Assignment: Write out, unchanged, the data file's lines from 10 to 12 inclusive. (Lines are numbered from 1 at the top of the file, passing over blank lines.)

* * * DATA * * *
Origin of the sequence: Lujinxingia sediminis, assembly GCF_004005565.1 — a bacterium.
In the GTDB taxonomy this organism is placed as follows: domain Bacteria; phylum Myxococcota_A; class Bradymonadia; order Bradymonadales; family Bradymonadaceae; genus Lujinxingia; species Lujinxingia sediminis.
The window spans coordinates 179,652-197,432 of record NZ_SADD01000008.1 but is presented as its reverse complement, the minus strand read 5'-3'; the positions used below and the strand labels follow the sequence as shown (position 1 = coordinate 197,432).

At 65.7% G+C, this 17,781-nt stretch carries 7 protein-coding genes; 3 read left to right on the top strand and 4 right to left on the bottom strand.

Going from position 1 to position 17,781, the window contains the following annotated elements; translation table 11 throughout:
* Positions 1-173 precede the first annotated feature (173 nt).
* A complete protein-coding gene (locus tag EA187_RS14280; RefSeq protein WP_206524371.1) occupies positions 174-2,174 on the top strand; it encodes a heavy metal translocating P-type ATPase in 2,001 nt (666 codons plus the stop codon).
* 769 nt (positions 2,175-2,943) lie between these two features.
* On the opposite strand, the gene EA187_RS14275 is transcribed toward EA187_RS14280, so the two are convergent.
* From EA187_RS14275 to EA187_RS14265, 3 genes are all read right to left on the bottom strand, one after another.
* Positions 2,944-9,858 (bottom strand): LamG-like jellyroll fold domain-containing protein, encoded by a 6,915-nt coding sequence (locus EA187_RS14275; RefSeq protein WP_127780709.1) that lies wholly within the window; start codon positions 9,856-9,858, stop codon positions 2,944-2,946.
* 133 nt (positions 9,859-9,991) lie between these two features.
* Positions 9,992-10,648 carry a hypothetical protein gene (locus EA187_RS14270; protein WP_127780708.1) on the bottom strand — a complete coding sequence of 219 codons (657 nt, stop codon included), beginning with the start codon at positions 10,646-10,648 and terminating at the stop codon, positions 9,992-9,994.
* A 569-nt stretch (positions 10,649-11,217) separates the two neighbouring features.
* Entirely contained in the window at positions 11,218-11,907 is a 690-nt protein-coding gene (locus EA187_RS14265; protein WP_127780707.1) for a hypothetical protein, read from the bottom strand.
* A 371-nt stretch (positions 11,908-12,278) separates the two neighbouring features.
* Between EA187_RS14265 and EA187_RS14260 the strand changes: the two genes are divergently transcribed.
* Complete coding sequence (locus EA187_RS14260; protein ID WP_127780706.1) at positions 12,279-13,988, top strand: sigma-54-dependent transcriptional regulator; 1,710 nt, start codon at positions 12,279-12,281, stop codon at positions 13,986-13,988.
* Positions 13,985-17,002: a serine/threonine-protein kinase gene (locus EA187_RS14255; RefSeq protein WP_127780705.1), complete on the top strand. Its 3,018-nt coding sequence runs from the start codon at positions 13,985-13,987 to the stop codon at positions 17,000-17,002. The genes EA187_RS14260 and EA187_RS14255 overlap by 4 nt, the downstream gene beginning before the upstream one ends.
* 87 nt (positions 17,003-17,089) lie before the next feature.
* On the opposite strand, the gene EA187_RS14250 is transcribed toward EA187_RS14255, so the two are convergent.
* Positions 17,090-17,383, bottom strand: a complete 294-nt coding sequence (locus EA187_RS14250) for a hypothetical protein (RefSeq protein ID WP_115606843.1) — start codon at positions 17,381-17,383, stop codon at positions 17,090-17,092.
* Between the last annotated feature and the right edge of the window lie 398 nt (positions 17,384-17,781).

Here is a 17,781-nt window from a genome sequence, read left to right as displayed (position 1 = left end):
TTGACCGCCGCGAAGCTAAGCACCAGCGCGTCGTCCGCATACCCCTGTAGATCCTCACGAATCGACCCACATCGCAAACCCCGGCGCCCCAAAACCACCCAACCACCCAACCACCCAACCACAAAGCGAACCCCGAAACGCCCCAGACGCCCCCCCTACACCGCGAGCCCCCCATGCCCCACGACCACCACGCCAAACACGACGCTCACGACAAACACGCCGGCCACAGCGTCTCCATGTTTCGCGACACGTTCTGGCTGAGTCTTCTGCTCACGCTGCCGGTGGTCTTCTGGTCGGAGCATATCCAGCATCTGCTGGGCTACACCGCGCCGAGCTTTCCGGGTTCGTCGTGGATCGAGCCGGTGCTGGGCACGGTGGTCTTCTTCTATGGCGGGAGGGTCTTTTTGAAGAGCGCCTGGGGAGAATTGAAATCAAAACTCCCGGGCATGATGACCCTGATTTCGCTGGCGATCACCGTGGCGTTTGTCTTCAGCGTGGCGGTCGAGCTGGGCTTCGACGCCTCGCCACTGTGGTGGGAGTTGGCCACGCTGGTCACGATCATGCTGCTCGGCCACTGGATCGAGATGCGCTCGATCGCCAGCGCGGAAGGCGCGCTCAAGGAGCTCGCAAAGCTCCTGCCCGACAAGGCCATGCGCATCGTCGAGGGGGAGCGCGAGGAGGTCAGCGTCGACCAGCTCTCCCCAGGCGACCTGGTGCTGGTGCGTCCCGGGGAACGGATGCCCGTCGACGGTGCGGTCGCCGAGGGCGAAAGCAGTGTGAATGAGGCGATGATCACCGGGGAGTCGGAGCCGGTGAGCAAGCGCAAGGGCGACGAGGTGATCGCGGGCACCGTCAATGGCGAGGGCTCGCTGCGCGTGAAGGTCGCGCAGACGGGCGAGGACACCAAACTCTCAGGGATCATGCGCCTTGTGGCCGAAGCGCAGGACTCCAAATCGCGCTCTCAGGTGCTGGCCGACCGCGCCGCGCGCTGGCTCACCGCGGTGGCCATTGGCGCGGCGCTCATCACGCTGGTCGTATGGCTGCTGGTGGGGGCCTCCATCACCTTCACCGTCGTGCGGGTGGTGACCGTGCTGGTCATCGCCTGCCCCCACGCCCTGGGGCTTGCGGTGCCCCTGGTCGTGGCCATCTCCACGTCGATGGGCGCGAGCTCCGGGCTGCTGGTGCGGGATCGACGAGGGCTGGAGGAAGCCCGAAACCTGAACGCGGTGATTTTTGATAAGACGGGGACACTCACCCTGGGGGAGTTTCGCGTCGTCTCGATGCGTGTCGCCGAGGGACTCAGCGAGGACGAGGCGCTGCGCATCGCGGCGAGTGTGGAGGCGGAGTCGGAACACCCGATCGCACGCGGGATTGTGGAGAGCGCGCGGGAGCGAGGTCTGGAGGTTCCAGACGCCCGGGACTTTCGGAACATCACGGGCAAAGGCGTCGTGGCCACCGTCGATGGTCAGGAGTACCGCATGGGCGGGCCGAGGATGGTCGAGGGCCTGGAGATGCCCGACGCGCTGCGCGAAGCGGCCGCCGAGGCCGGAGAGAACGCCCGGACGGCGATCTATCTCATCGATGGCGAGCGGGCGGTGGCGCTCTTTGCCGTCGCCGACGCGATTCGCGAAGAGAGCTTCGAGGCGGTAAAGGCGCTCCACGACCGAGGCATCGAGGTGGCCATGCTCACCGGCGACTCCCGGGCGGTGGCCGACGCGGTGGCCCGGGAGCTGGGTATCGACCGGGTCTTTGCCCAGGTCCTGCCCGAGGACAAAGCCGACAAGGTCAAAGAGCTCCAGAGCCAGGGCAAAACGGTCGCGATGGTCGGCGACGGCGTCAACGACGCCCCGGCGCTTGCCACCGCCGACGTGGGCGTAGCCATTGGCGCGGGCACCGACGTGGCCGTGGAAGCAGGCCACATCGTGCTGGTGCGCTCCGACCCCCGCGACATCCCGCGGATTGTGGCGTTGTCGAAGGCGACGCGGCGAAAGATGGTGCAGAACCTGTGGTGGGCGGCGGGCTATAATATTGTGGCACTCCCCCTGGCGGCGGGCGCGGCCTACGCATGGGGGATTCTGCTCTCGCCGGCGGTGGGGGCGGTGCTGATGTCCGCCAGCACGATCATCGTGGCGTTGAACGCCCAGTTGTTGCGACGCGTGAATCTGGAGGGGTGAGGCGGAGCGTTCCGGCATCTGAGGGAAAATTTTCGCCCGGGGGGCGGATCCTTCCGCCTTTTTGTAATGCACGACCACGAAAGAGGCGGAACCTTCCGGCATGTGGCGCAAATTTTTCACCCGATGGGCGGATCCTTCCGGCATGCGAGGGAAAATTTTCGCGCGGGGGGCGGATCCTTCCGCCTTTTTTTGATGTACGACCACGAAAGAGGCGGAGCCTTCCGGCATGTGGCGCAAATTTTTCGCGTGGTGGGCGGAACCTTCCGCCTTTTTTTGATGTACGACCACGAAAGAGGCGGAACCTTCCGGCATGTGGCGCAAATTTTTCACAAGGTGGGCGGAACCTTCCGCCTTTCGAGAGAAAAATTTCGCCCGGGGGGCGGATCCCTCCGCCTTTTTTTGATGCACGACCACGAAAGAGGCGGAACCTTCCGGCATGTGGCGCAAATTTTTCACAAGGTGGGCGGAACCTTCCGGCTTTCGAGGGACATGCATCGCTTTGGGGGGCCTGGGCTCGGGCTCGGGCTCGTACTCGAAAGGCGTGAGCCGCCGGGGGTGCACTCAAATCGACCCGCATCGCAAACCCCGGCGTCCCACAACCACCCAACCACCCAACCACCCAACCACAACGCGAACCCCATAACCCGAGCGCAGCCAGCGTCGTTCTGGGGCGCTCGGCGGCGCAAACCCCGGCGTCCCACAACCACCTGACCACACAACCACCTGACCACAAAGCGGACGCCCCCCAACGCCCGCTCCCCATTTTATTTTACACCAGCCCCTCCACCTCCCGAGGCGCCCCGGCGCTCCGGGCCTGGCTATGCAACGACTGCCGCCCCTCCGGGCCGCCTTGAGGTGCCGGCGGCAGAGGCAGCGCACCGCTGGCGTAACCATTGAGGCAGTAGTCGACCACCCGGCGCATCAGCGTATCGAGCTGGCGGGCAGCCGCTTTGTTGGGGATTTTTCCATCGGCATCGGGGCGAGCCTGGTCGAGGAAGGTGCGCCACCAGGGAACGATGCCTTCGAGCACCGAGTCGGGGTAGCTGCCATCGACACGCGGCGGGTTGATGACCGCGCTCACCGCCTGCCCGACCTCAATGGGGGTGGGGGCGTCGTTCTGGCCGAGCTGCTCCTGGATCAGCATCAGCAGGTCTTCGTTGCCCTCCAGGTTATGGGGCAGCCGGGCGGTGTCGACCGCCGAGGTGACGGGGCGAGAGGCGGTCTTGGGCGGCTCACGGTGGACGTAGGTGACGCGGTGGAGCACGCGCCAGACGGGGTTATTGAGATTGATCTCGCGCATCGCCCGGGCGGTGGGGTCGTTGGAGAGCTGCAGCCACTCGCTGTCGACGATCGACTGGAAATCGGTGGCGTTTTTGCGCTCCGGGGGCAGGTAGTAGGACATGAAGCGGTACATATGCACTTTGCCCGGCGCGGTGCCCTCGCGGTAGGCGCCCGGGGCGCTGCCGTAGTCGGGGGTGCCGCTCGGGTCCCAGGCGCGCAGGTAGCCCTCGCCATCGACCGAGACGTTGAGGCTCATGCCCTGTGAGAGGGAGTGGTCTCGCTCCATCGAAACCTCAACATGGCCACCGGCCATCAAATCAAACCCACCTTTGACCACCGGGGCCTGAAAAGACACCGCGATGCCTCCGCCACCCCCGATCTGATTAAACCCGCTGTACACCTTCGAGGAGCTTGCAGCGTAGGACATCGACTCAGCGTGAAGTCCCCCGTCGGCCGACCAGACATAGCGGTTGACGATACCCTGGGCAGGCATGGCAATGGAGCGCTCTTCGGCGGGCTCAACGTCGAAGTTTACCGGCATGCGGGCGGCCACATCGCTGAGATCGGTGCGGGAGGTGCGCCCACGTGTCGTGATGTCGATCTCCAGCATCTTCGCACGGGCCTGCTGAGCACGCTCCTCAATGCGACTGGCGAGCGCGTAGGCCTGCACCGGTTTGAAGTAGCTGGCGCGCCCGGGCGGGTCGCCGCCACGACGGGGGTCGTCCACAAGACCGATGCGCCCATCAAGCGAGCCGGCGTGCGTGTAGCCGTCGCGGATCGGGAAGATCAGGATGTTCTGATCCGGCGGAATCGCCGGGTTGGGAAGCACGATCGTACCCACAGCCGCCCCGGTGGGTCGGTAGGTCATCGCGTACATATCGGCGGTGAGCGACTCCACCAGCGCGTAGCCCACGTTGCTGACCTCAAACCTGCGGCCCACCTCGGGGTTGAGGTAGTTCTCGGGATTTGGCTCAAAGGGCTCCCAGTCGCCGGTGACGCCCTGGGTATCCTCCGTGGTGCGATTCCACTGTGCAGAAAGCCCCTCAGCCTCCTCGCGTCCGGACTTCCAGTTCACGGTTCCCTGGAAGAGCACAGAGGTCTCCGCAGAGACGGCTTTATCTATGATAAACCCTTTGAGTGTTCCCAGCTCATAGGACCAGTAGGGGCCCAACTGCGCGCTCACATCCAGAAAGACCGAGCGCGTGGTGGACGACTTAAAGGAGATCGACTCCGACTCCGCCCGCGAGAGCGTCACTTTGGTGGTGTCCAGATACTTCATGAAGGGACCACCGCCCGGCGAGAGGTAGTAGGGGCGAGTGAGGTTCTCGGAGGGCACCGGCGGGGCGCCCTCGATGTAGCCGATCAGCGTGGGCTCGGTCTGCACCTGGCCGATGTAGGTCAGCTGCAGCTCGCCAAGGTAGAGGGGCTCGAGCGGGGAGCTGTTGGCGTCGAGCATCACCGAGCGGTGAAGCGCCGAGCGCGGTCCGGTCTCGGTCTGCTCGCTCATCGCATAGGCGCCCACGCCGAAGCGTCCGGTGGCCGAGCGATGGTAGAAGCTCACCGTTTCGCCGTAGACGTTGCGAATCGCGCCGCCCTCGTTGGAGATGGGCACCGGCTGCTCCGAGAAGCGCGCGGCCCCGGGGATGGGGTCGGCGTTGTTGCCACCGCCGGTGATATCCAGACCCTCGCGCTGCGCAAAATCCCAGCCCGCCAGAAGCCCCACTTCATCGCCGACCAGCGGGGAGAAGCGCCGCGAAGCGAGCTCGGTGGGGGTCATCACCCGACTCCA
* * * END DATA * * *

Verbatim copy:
* From EA187_RS14275 to EA187_RS14265, 3 genes are all read right to left on the bottom strand, one after another.
* Positions 2,944-9,858 (bottom strand): LamG-like jellyroll fold domain-containing protein, encoded by a 6,915-nt coding sequence (locus EA187_RS14275; RefSeq protein WP_127780709.1) that lies wholly within the window; start codon positions 9,856-9,858, stop codon positions 2,944-2,946.
* 133 nt (positions 9,859-9,991) lie between these two features.